Time’s almost up! If anyone still wants to donate, and get a first-look at the results, please go to the Indiegogo page or use the PayPal button located here ———>
While I fell far short of my Indiegogo goal of $20,000, I have managed to get over $3000 from 50+ donors. This gets us a lot. I’ll be sending in 18 samples of various starches for RS analysis.
- Hi-Maize 260 High Amylose Maize Starch (HAMS) from Ingredion, Honeyville, and King Arthur
- HYLON VII (HAMS) from Ingredion
- Raw Potato Starch from Bob’s Red Mill (2 samples), Anthony’s, and Barry Farms
- Green Banana Flour from Zuvii, NuNaturals, De Nieuwe Brand (NL), and Natural Evolution (AU)
- Dried Plantain – Homemade (by me ) from very green plantains
- Mung Bean Starch
- Sweet Potato Starch
- Kuzu Root Starch
- Arrowroot Flour
- Tapioca Starch
In addition, I’m sending 3 duplicate samples of HAMS, RPS, and GBF to another test lab to see if they get a similar result.
Looks like this:
These tests will cost $155 per sample ($3255 for the math-impaired). Once the results are in I’ll send the lab sheets and other documents out to the donors.
I’m really excited to see the results. I’ve heard that mung bean and sweet potato starch are very high in RS, higher than potato starch. I’m also really curious what the RS on all of the potato samples will be. Literature suggests it should be around 60-75%. But no one’s ever tested different batches before.
The reason I’m testing multiple samples of HAMS, RPS, and GPS is because I am confident that these are good sources of RS, but not confident that all brands are created equal. If they all come back at the same levels, I will feel much more confidant to suggest these as supplements. For instance, green banana flour RS is very dependent on variety, ripeness, and processing methods. Just look at the variations in color between the five samples I’m testing:
The reason for sending just one sample of some is that I am not all that confidant in them. If any come back very low, we can rule out recommending it. If any come back very high, we could recommend further testing to see if there is standardization between batches. I think this methodology gets us the most for our money.
These results should be very useful to researchers and supplement manufacturers as interest in prebiotic fibers and resistant starch grows. I hope to be able to write this up in a nice report for publication in a peer-reviewed journal. Perhaps it will spark some interest and researchers can do more testing, ie. heavy metals, pesticides, total fiber, minerals, etc… Would be nice to see, but very expensive!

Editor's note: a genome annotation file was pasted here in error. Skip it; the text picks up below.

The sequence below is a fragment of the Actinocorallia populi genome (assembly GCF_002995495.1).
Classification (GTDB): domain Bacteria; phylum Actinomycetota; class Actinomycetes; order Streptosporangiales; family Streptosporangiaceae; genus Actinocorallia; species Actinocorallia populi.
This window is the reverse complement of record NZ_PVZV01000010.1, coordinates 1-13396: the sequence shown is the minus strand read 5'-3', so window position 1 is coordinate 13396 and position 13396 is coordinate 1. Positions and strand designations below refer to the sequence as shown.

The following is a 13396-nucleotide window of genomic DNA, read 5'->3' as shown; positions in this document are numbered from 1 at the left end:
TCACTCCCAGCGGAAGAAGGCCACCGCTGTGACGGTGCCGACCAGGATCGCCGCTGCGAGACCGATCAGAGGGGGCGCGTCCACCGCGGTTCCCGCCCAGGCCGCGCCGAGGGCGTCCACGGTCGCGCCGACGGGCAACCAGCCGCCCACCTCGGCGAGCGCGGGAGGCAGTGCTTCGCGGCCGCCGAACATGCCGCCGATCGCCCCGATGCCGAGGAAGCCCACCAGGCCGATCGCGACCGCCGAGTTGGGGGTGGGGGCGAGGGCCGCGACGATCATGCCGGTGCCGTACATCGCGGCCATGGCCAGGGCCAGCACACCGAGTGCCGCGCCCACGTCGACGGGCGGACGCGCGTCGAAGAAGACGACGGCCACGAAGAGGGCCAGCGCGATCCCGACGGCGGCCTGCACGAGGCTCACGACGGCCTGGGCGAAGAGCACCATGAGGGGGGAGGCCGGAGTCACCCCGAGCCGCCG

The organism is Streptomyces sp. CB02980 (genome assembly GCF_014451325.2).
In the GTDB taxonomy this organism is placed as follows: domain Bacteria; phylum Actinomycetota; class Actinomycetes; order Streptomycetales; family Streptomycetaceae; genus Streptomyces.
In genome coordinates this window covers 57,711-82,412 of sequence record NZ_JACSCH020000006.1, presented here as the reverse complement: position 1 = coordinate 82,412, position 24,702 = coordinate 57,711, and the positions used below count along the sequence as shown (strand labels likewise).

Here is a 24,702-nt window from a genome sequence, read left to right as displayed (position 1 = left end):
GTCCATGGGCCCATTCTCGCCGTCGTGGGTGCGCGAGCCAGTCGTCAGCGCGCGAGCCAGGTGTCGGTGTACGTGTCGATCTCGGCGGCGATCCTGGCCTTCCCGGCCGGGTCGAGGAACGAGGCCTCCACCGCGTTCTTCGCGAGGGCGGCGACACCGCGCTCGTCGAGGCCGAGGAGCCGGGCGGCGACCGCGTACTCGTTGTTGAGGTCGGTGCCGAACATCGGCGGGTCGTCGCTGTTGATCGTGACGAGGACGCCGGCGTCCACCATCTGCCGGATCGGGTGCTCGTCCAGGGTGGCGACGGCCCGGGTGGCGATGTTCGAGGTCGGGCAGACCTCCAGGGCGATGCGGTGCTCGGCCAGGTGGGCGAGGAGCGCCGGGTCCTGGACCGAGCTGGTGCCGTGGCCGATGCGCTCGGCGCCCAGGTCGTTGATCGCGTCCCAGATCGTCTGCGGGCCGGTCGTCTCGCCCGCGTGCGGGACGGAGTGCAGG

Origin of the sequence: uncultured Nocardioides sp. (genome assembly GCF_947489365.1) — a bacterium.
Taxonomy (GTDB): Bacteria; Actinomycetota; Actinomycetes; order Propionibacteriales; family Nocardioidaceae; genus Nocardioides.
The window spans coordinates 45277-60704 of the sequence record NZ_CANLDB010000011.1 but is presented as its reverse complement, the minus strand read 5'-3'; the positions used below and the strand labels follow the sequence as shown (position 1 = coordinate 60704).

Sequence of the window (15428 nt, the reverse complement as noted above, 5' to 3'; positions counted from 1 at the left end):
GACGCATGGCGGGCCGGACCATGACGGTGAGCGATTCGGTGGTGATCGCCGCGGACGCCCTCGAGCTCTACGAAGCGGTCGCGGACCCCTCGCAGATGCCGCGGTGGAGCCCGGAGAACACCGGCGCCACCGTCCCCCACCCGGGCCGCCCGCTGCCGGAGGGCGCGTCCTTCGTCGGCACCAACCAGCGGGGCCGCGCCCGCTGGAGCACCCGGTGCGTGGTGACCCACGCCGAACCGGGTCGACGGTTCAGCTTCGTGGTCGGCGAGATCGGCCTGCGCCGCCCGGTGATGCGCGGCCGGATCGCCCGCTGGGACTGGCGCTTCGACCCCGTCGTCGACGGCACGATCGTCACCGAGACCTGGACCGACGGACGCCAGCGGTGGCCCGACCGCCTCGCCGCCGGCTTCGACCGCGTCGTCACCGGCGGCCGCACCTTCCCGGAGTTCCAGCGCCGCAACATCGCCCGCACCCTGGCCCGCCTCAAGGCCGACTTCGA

My first challenge was in dealing with Ingredion, the makers of Hi-Maize. I contacted their POC for research, and asked some basic questions about high amylose maize starch and showed them my Indiegogo project (hoping for a donation). Their reply:
We cannot be of assistance with your project.
I assume they are not eager to aid in any research that will compare their flagship RS product, Hi-Maize, with other sources of RS. I was able to obtain samples of two Ingredion high amylose maize starch products from a distributor, Essex Grain, who kindly sent me a sample of Hi-Maize 260 and HYLON VII, and also two commercially procured samples from King Arthur Flour and Honeyville.
Another challenge was getting funding support from researchers. I contacted dozens of research centers who conduct clinical trials using resistant starch. These requests generated lots of email conversations, but no funding. They all had similar stories, ending in:
“We’d love to help, but we are BROKE!”
However, when Indiegogo donations started coming in, I saw several from people with “.edu” email addresses. So hopefully the results will help academia.
It turns out there are not very many commercial labs that perform resistant starch testing. I found two. However, when I discussed my project with one of them, I was given these instructions by their legal team:
– May not name [our lab] as the third party testing lab
– Must agree to blind the samples (no Brand name)
Apparently this project creates a conflict of interest. These two test labs also test the products of food and supplement manufacturers. I can see their point, so I made the necessary change in that all of the starch I will send for sampling will not be labeled with a brand name, only starch type.
While I fell far short of my intended target of $20,000, the money raised will definitely help to answer some very important questions about the RS content of the various starches that I have been recommending. Any surprises learned will be shared with all, immediately.
THANK-YOU! Many of the regulars here at Potatohack and VeggiePharm came out in droves to support this project. I had hoped to fund this project with donations from “big research,” but when things looked bleak, you guys came through. I can’t begin to express my gratitude. And also to the couple of you that sent me samples of starches I could not obtain locally.
Also, a big thanks to the makers of Zuvii Banana Flour, Gut Garden, Elixa, and International Agriculture Group for making generous donations. I hope that the results helps you all to make better decisions in the future and leads to new (much needed) prebiotic supplements and food ingredients.
Thanks for all your support!